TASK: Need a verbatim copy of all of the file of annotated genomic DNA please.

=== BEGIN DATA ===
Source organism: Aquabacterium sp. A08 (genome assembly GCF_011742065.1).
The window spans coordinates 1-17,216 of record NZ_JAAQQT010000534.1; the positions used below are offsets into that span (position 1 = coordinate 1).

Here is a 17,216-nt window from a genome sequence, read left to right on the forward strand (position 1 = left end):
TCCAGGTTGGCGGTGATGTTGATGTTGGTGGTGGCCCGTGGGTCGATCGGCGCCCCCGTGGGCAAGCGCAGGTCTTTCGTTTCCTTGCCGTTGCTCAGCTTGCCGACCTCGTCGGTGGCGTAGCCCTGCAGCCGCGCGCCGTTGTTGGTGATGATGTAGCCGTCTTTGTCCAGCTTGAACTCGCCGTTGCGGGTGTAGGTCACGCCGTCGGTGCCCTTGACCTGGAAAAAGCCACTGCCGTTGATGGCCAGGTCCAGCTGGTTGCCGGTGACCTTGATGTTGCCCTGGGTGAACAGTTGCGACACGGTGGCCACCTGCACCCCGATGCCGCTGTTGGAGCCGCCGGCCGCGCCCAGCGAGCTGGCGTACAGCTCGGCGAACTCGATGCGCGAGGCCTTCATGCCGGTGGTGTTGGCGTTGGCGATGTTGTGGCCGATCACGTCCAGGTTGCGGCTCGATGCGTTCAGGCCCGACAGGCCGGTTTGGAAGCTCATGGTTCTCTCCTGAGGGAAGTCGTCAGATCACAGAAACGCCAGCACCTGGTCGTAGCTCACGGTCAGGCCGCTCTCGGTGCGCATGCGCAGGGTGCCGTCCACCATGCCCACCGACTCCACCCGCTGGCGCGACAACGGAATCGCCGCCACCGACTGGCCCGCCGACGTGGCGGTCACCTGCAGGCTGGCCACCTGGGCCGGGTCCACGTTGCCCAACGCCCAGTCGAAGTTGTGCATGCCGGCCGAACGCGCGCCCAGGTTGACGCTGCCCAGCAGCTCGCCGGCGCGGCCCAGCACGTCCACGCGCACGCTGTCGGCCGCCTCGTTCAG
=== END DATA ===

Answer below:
Source organism: Aquabacterium sp. A08 (genome assembly GCF_011742065.1).
The window spans coordinates 1-17,216 of record NZ_JAAQQT010000534.1; the positions used below are offsets into that span (position 1 = coordinate 1).

Here is a 17,216-nt window from a genome sequence, read left to right on the forward strand (position 1 = left end):
TCCAGGTTGGCGGTGATGTTGATGTTGGTGGTGGCCCGTGGGTCGATCGGCGCCCCCGTGGGCAAGCGCAGGTCTTTCGTTTCCTTGCCGTTGCTCAGCTTGCCGACCTCGTCGGTGGCGTAGCCCTGCAGCCGCGCGCCGTTGTTGGTGATGATGTAGCCGTCTTTGTCCAGCTTGAACTCGCCGTTGCGGGTGTAGGTCACGCCGTCGGTGCCCTTGACCTGGAAAAAGCCACTGCCGTTGATGGCCAGGTCCAGCTGGTTGCCGGTGACCTTGATGTTGCCCTGGGTGAACAGTTGCGACACGGTGGCCACCTGCACCCCGATGCCGCTGTTGGAGCCGCCGGCCGCGCCCAGCGAGCTGGCGTACAGCTCGGCGAACTCGATGCGCGAGGCCTTCATGCCGGTGGTGTTGGCGTTGGCGATGTTGTGGCCGATCACGTCCAGGTTGCGGCTCGATGCGTTCAGGCCCGACAGGCCGGTTTGGAAGCTCATGGTTCTCTCCTGAGGGAAGTCGTCAGATCACAGAAACGCCAGCACCTGGTCGTAGCTCACGGTCAGGCCGCTCTCGGTGCGCATGCGCAGGGTGCCGTCCACCATGCCCACCGACTCCACCCGCTGGCGCGACAACGGAATCGCCGCCACCGACTGGCCCGCCGACGTGGCGGTCACCTGCAGGCTGGCCACCTGGGCCGGGTCCACGTTGCCCAACGCCCAGTCGAAGTTGTGCATGCCGGCCGAACGCGCGCCCAGGTTGACGCTGCCCAGCAGCTCGCCGGCGCGGCCCAGCACGTCCACGCGCACGCTGTCGGCCGCCTCGTTCAG